Navane Side Effects
Generic Name: thiothixene
Note: This page contains side effects data for the generic drug thiothixene. It is possible that some of the dosage forms included below may not apply to the brand name Navane.
It is possible that some side effects of Navane may not have been reported. These can be reported to the FDA here. Always consult a healthcare professional for medical advice.
For the Consumer
Applies to thiothixene: oral capsule, oral liquid, oral solution, oral tablet
As well as its needed effects, thiothixene (the active ingredient contained in Navane) may cause unwanted side effects that require medical attention.
If any of the following side effects occur while taking thiothixene, check with your doctor immediately:Rare
- difficulty with swallowing
- fast heartbeat
- puffiness or swelling of the eyelids or around the eyes, face, lips, or tongue
- shortness of breath
- skin rash
- tightness in the chest
- unusual tiredness or weakness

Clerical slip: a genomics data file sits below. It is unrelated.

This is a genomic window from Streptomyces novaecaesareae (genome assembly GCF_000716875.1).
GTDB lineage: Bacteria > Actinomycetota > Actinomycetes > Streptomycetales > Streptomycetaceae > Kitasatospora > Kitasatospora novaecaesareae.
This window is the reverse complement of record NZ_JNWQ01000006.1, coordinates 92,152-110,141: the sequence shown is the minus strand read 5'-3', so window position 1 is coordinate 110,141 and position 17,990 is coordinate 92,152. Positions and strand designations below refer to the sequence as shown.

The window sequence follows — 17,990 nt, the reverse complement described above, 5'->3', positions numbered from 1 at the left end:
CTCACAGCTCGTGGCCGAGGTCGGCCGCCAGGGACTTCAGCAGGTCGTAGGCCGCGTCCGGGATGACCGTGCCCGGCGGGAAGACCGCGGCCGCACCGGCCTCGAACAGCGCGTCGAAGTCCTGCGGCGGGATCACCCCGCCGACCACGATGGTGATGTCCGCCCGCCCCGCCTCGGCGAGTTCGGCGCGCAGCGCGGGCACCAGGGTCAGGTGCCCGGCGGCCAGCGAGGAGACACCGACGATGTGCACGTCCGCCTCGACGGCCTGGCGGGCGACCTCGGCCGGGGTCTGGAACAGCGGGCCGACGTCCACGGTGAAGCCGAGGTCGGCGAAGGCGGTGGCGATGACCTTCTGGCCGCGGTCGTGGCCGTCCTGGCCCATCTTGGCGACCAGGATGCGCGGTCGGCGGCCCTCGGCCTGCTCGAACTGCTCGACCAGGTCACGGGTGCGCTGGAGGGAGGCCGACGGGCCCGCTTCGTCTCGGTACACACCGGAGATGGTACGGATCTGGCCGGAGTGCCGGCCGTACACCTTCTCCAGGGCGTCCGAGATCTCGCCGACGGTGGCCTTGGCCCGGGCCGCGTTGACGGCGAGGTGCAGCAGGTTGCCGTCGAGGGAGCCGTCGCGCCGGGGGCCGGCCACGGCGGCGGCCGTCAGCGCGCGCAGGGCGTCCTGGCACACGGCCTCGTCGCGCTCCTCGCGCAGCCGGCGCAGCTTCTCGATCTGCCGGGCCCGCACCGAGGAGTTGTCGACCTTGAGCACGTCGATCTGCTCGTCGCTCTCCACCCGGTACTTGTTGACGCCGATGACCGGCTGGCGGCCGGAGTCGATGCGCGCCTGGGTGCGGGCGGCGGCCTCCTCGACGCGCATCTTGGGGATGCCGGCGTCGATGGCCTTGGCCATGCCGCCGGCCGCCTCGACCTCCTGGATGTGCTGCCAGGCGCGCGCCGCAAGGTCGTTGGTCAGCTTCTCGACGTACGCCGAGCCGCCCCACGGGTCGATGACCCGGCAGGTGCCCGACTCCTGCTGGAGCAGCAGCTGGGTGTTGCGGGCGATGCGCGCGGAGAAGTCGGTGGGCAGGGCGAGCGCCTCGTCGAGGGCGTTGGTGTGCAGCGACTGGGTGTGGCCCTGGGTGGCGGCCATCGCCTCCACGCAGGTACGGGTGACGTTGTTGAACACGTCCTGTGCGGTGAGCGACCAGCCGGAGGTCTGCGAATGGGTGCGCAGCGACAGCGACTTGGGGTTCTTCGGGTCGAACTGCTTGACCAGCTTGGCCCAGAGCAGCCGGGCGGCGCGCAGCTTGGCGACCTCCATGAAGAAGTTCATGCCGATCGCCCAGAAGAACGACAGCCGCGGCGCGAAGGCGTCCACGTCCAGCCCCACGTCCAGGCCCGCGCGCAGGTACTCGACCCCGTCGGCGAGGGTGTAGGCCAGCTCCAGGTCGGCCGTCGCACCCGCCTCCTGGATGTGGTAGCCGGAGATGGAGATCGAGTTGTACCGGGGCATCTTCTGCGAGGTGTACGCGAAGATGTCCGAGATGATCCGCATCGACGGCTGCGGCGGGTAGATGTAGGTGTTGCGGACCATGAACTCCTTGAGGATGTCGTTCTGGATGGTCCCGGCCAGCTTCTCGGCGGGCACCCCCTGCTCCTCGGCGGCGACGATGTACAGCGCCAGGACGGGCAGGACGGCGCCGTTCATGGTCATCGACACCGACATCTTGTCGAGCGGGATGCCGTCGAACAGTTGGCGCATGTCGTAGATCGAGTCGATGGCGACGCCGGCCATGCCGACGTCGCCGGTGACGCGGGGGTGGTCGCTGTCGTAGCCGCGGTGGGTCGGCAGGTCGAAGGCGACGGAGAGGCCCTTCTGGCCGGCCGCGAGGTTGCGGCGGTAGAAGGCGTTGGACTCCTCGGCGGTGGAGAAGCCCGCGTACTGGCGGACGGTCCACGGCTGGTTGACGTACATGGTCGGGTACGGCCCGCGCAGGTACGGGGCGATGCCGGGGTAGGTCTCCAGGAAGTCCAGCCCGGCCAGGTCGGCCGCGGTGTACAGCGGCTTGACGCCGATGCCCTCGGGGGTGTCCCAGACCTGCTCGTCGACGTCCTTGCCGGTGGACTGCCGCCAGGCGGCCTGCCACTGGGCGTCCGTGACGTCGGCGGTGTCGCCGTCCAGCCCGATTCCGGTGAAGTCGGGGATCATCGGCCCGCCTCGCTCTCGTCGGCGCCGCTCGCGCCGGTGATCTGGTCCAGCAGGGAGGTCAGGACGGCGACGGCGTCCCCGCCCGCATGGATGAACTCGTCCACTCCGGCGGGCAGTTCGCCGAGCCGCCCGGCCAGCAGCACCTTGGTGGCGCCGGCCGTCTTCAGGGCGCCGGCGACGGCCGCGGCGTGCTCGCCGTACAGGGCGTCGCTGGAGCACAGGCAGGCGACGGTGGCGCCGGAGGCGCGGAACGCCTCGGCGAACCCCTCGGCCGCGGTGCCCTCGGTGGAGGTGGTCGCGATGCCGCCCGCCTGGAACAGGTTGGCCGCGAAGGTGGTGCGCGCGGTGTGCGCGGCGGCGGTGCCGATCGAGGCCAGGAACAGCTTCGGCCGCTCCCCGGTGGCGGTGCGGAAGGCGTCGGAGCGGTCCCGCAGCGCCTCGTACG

- Abdominal or stomach pain
- back, leg, or stomach pains
- bleeding gums
- bloating or swelling of the face, arms, hands, lower legs, or feet
- blood in the urine or stools
- bloody, black, or tarry stools
- blurred vision
- chest pain
- clay-colored stools
- cough or hoarseness
- dark urine
- difficulty with breathing
- dizziness, faintness, or lightheadedness when getting up suddenly from a lying or sitting position
- fast, pounding, or irregular heartbeat or pulse
- fever with or without chills
- general body swelling
- general feeling of tiredness or weakness
- high fever
- high or low blood pressure
- inability to move the eyes
- inability to sit still
- increased blinking or spasms of the eyelid
- increased sweating
- lip smacking or puckering
- loss of appetite
- loss of balance control
- loss of bladder control
- lower back or side pain
- mask-like face
- nausea or vomiting
- need to keep moving
- overactive reflexes
- painful or difficult urination
- pale skin
- pinpoint red spots on the skin
- puffing of the cheeks
- rapid or worm-like movements of the tongue